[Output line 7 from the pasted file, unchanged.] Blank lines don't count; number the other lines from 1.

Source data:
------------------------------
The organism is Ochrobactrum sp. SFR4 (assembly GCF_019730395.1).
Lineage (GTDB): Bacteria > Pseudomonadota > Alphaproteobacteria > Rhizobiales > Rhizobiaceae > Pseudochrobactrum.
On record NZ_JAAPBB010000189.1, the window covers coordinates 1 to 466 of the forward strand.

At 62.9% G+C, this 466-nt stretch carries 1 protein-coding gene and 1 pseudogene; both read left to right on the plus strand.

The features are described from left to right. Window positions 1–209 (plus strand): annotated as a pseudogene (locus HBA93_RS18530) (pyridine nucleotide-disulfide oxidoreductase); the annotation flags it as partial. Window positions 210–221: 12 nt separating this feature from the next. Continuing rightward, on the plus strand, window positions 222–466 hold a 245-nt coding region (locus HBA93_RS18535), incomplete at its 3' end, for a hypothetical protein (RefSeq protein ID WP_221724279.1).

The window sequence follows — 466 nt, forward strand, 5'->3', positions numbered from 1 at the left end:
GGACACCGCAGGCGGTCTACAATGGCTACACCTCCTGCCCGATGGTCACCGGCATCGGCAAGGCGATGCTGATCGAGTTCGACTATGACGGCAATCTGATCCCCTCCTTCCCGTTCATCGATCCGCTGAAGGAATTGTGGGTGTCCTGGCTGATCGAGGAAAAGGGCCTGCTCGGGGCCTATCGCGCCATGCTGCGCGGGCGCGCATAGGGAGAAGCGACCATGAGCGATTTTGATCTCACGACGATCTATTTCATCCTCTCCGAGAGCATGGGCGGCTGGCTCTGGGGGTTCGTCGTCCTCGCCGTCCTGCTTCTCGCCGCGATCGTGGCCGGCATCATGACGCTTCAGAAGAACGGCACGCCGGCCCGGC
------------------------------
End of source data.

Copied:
GGACACCGCAGGCGGTCTACAATGGCTACACCTCCTGCCCGATGGTCACCGGCATCGGCAAGGCGATGCTGATCGAGTTCGACTATGACGGCAATCTGATCCCCTCCTTCCCGTTCATCGATCCGCTGAAGGAATTGTGGGTGTCCTGGCTGATCGAGGAAAAGGGCCTGCTCGGGGCCTATCGCGCCATGCTGCGCGGGCGCGCATAGGGAGAAGCGACCATGAGCGATTTTGATCTCACGACGATCTATTTCATCCTCTCCGAGAGCATGGGCGGCTGGCTCTGGGGGTTCGTCGTCCTCGCCGTCCTGCTTCTCGCCGCGATCGTGGCCGGCATCATGACGCTTCAGAAGAACGGCACGCCGGCCCGGC